Corrected MCI hypercubes were analyzed to generate score images, which are high-contrast, single-frame images that highlight target tissue (i.e., tumor) against background tissues. Score images are the basis of enhanced visualization of target tissues using MCI. In these studies, we generated score images using two approaches: a multivariate approach and a ratiometric approach. Because the former approach utilizes a larger volume of spectral data, we anticipate the statistical model to explain a representative amount of the variance and therefore yield more representative score images. We apply the multivariate approach to provide a robust evaluation of feasibility of study success. The ratiometric approach can be implemented in real time and so is a favorable methodology to explore.

Multivariate approach

PLS-DA score images are generated by applying a PLS-DA model to specimen MCI hypercubes. In a PLS-DA score image, a higher pixel intensity corresponds to a higher score in the model, correlating with the positive class in the model (in these studies, tumor). Negative class members (i.e., nontumor tissues) have lower scores in the PLS-DA model and thus exhibit lower pixel intensities. This way, contrast is created between regions classified as tumor and regions classified as nontumor.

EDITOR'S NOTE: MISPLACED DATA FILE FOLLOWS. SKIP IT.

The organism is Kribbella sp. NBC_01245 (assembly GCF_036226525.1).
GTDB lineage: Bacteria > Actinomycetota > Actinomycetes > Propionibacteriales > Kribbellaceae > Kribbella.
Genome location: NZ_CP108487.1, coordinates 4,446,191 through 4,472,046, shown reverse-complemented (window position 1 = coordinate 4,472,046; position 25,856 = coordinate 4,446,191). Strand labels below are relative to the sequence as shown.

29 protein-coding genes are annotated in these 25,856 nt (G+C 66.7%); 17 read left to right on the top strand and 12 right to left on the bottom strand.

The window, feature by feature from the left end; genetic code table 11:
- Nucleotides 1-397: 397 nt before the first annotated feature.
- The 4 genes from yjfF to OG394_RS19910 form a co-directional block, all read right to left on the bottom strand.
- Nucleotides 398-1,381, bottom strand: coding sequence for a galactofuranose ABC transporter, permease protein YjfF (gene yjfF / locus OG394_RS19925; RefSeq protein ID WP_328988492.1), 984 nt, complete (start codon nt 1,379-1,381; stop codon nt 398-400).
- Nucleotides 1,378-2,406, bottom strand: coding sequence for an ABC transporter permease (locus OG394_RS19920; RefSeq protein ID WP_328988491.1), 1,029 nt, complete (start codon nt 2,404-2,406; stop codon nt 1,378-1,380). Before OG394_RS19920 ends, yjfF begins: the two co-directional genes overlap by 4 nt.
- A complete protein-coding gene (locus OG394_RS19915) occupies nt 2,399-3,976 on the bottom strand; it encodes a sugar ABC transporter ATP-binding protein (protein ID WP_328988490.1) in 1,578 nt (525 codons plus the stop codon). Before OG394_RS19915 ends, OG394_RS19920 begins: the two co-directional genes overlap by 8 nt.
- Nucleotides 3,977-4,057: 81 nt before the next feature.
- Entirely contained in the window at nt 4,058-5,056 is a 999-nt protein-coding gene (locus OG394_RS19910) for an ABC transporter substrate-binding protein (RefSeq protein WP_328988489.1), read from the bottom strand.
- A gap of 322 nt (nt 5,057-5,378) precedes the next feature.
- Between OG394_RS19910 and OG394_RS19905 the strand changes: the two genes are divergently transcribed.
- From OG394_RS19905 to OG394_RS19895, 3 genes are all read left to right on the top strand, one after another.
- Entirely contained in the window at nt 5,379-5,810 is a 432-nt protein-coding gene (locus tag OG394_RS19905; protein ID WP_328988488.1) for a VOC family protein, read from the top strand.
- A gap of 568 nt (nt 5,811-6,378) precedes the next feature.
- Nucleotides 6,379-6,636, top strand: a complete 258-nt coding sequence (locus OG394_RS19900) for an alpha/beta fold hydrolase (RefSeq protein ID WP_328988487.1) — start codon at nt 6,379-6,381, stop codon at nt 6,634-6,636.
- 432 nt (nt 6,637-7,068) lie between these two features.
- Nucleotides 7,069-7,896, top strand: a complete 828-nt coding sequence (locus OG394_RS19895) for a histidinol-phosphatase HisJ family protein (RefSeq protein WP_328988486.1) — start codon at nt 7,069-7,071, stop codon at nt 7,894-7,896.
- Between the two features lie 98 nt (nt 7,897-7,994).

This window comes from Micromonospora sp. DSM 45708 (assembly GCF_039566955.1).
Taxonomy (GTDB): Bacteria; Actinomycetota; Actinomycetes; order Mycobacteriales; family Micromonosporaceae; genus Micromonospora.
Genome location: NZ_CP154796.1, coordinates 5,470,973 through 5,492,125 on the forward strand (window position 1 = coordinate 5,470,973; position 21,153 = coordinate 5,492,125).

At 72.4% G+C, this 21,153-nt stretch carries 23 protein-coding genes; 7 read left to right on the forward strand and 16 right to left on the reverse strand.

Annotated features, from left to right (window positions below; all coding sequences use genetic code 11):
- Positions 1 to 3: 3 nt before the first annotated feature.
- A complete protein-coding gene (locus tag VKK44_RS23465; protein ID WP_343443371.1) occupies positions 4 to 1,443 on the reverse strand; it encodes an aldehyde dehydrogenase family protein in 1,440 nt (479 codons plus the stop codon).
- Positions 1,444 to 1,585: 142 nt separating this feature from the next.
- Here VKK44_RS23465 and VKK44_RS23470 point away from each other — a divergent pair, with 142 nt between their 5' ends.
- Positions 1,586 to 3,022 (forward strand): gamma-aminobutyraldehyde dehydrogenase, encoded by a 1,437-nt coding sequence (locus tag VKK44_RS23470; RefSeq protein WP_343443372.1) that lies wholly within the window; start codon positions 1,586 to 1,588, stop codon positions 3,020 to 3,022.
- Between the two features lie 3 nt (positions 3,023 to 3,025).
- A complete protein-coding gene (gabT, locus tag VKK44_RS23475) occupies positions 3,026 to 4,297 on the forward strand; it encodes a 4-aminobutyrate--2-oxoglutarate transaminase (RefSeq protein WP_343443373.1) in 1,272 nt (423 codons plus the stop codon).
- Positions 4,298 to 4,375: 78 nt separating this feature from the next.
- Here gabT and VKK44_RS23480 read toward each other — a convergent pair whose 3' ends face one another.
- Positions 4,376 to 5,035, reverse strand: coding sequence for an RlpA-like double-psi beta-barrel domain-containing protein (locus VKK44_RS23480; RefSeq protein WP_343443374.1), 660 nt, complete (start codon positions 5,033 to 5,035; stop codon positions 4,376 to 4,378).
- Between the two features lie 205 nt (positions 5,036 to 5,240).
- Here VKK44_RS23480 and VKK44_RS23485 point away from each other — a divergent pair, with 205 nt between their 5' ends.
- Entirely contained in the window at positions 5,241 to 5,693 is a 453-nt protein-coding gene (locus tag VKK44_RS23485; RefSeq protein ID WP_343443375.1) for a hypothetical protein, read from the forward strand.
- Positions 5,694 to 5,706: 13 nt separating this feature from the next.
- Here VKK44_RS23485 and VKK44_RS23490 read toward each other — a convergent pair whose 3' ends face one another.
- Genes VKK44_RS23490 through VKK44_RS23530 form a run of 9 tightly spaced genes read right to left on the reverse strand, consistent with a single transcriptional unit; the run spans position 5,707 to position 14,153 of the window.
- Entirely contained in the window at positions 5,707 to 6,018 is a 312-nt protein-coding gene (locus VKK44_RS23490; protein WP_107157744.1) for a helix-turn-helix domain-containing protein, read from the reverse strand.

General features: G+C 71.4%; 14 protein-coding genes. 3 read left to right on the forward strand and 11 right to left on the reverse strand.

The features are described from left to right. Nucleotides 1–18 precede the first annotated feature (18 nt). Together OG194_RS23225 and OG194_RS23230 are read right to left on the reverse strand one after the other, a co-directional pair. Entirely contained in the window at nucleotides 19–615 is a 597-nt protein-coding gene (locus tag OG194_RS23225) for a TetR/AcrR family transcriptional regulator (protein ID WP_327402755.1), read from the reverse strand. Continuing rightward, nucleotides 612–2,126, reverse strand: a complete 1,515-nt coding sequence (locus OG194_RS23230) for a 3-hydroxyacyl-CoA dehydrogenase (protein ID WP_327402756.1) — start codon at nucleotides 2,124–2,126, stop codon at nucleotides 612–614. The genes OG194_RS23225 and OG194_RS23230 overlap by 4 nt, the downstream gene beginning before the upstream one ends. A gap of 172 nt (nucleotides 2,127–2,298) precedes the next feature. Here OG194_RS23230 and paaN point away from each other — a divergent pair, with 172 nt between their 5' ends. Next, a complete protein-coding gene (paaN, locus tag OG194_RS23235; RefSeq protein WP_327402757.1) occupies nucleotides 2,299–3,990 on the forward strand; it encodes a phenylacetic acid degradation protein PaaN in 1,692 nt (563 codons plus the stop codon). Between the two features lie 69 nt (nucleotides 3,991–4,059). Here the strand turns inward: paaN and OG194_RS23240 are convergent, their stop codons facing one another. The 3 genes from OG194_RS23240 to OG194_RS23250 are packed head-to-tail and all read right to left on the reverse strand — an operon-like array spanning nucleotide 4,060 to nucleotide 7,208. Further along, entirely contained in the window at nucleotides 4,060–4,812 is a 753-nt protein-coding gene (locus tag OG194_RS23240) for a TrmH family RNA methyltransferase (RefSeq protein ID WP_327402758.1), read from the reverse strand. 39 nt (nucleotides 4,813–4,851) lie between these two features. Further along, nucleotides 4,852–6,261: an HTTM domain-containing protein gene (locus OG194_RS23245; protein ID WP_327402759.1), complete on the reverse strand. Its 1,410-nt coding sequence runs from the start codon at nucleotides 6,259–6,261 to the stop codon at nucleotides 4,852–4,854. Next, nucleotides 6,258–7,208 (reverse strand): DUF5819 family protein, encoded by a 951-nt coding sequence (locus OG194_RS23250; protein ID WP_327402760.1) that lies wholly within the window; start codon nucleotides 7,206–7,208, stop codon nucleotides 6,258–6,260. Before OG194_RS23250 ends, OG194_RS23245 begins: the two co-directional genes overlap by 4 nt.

PLS-DA score images were generated for eight of the ex vivo human kidney specimens.

Ratiometric approach

A ratiometric score image is generated by dividing one hypercube frame within an MCI hypercube by another. Wavelength image frames are selected by comparing signature spectra of the target and background. To maximize target/background contrast, the target should exhibit lower absorption than the background at the numerator wavelength and higher absorption than the background at the denominator wavelength. For individual, simple tissue specimens, a wavelength pair can be determined manually. However, for complex tissue specimens and for wavelength pairs that generate score images across several specimens, we use a software program developed in-house (Spectral Chef™, ChemImage, Corp., Pittsburgh, Pennsylvania). Ratiometric score images were generated for the human kidney tumor specimens and the murine tumor models.


Score image evaluation